As Virgin Galactic’s VSS Unity roared to the inner edge of space on May 22, APL technology was at work within. It was another successful flight for the JHU APL Integrated Universal Suborbital (JANUS) platform, a sensor designed to observe the conditions inside suborbital space vehicles.
For this flight, JANUS characterized the electromagnetic field environment inside Unity, and looked at the potential effects of strong external and internally generated fields on the spacecraft and its payloads.
It was JANUS’ second flight on a Virgin Galactic craft and eighth overall, having also flown on five Blue Origin and one Masten Space Systems craft. Aside from helping assess conditions for eventual passengers, said JANUS principal investigator Todd Smith, the data will enable payloads designed to make scientific observations of Earth’s magnetic field to cancel out interference from the spacecraft.
Most of the flights, including the latest, have been funded by NASA’s Flight Opportunities program. With the information about conditions inside the spacecraft, JANUS also studies the lower ionosphere encountered at suborbital flight altitudes — about 50-60 miles — and how it may impact the performance of the spacecraft and their onboard technologies.
With features such as power, data storage and ambient environment characterization, JANUS can be slotted into a range of missions — on a Blue Origin flight last October, for example, the researchers connected JANUS’ advanced GPS receiver to the New Shepard capsule’s antenna, enabling it to provide precise real-time payload position and velocity information along with atmospheric measurements.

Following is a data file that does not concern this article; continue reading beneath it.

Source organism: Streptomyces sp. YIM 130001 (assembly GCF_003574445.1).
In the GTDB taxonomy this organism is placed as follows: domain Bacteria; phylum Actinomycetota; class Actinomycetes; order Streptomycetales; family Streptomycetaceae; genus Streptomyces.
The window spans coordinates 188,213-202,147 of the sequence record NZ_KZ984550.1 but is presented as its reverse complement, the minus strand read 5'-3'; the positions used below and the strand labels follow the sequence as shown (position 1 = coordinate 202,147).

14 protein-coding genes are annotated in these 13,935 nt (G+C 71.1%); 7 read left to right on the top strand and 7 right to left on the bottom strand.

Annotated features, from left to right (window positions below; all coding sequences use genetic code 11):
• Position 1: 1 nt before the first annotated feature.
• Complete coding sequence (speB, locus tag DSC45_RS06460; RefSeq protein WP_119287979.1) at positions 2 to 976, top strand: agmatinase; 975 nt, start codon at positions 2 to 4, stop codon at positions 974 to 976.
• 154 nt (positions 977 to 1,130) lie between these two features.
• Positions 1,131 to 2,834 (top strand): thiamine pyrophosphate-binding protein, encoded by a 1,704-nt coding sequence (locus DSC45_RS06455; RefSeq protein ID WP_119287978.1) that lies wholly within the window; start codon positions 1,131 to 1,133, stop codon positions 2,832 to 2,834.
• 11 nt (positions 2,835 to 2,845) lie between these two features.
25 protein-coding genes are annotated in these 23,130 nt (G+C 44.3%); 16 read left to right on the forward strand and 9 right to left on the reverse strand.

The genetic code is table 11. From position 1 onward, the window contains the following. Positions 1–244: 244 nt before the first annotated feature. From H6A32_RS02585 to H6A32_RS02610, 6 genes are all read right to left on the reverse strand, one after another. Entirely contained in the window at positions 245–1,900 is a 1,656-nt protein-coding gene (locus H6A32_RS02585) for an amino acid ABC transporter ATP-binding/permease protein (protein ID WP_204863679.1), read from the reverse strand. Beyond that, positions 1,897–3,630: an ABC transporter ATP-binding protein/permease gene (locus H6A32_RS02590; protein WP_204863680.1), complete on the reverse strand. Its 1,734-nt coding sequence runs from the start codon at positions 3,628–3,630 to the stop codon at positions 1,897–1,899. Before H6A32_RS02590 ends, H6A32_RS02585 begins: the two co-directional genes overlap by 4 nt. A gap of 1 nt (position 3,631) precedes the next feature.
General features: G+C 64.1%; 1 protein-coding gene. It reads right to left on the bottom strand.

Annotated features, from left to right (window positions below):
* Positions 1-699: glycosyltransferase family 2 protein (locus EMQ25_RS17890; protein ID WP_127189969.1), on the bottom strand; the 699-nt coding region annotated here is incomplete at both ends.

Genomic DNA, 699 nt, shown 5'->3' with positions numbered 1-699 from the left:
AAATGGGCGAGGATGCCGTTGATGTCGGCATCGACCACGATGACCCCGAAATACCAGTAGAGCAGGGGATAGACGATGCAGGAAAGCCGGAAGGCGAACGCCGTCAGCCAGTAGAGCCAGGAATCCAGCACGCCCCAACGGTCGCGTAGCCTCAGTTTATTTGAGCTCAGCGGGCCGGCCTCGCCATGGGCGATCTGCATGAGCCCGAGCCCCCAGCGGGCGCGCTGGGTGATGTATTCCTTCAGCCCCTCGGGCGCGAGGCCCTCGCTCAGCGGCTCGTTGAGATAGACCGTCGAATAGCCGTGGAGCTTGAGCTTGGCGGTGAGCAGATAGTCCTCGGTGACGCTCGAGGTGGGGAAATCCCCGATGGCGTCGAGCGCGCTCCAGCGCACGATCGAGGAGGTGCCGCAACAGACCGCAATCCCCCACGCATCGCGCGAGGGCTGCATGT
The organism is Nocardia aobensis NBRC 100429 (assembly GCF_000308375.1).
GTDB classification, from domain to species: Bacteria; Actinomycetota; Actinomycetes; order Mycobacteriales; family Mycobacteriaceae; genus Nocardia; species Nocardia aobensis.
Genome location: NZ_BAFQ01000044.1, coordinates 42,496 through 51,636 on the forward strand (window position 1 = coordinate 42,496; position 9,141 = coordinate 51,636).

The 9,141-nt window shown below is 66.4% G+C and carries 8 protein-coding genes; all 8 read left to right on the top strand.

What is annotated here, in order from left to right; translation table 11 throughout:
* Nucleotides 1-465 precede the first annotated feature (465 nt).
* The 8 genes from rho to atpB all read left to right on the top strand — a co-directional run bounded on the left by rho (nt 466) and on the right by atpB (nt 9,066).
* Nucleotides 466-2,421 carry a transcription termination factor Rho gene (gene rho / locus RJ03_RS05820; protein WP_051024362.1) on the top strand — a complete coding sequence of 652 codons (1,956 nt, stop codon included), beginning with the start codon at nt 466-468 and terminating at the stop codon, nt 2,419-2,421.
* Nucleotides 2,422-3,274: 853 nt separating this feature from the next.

“We learn more and more with each flight,” said Smith, of APL’s Space Exploration Sector. “We are developing a very capable instrument that is going to provide valuable information for scientists and instrument developers, as well as space pilots and passengers.”
Smith’s team at APL, which also includes Ryan Hacala, Erik Hohlfeld and Wes Edens, is helping to set a path for using commercial spacecraft — primarily designed for tourism — to gain low-cost access to space for research, instrument development, technology demonstrations and education. These new crewed and uncrewed vehicles typically travel to altitudes above 50 miles — just about 80 kilometers — at costs much lower and with higher frequency than dedicated research rockets.
Piloted by CJ Sturckow and Dave Mackay, VSS Unity achieved a speed of Mach 3 — about 2,300 miles per hour — after being released from its mothership, VMS Eve, and reached space at an altitude of 55.45 miles before gliding smoothly to a runway landing at Spaceport America in New Mexico.
Virgin Galactic’s goals for the flight included assessing several technical upgrades to its space vehicle, including methods to reduce electromagnetic interference, which Smith thinks JANUS might have been able to measure. It also evaluated elements of the customer cabin and tested livestream capabilities from the spaceship to the ground — and made New Mexico just the third state to launch people into space.
JANUS was one of three NASA Flight Opportunities-funded payloads aboard Unity. Learn more about NASA’s Flight Opportunities program.
Banner image: An image of Earth’s horizon as the Sun sets over the Pacific Ocean was taken by an Expedition 7 crewmember onboard the International Space Station. Anvil tops of thunderclouds are also visible. Image credit: NASA
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